With all of my applications turned in and out of my hands I am now playing the waiting game, which is actually my third favorite game behind Yahtzee and Are These Leftovers Still Good? The waiting game consists of me sitting back and doing whatever I want to do until I regrettably receive some kind of "word", meaning the waiting game is over and I have to do stuff again, stuff like make decisions—damn it.
I'm the the dog, the muffins are grad school, now where do I find the guy who accidently bumps the table?
I should point out that I actually completed my applications about a week before I made my claim as being “officially done”. The week following my applications was spent e-mailing faculty members in my creative nonfiction field from each school to let them know that I am applying. In some of these e-mails I commented on some of these profs' work, legitimately, in others I commented on their work, not so legitimately, while in others I simply said that I “enjoyed” their work and looked forward to working with them should I be admitted. Out of all of the games, sincerity may be the most dangerous game—aside from hunting human beings, of course—but if you can win that, then hurrah! But in all sincerity (is it?), it’s best to stay as honest and brief as possible because the real purpose of these e-mails is simply get on these people’s respective radars.
This = Grad School?
Upon speaking with a former undergrad professor prior to starting my application bonanza, he told me that of nearly equal importance to submitting a good app was getting my name onto the collective tongue of the selection committee. He told me about another former student who got accepted with an article detailing the origins of urinal cakes. For the ladies in the audience, and the less-observant men, urinal cakes are the scented lumps of wax in the basins of urinals that attempt to prevent urinals from smelling like, well, urinals. Maybe this piece was simply stellar and worthy of granting this guy admittance to the program on his own volition, but at the very least, it made him stand out among the hundreds of other applicants. Selection committees could put a “face” to this guy’s name;
“What about Bill?” one might ask.
“Bill? Oh, the Urinal Cake Guy, yeah, he was interesting. Very interesting.”
Good or bad, any publicity is good publicity. Maybe your piece is pretty good, but when competing with a whole load of other “pretty good” pieces, it becomes forgettable and they can’t accept you if they can’t remember you. It’d be great to believe that my pieces are unique, memorable, and flat-out good enough to merit my acceptance on their own, but with less than a 5% chance of earning that acceptance, I’m going to pump up those odds as much as I can. Some faculty members have responded, some have responded warmly, while others haven’t said nuthin'. But again, even if they only recognize my name as something they sent to the trash then I’m on the radar. And that's the name of the game--Yahtzee!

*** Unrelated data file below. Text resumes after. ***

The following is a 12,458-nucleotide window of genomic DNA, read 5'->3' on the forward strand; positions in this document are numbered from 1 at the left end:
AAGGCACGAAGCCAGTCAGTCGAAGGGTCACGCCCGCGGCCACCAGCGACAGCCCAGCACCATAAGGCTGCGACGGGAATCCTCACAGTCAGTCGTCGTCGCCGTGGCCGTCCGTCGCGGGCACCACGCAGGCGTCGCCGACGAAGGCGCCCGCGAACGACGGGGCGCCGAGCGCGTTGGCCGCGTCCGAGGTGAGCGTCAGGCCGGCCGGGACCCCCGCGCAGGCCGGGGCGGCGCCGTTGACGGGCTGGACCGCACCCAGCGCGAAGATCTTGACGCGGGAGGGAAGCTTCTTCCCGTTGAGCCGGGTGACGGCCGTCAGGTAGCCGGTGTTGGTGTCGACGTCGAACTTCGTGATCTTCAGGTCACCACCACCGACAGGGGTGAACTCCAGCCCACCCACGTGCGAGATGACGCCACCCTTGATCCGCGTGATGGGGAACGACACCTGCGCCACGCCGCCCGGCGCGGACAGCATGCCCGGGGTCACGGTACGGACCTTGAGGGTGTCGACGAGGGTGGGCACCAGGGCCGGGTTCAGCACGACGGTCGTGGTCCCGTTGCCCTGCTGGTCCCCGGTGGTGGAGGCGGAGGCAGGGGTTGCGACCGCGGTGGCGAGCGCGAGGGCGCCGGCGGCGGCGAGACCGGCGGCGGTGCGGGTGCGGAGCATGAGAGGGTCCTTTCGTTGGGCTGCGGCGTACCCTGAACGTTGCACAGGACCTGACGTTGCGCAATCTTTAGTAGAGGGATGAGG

Every story has an ending just like every bottle has a bottom and every all-you-can-eat buffet has some guy there to tell you, "maybe that's not medically healthy anymore" . The point is that I’ve officially completed my grad school applications. I repeat, I am done with my grad school apps, officially. BLAMO!
BLAMO! More time for eating Pop Tarts in bed!
Completing these apps—for the second time around—is as satisfying as it is relieving. It recaptures the sensation of completing your college finals. You’re not really sure how you did on them, in fact you’re pretty sure that you did horribly, but by George they’re over now and good or bad, you don’t have to worry about them anymore. I don’t have to give these apps another thought until I start receiving decisions back from schools in about eight weeks and really, that’s an issue for Future Me to deal with. Present Me is free and loving it.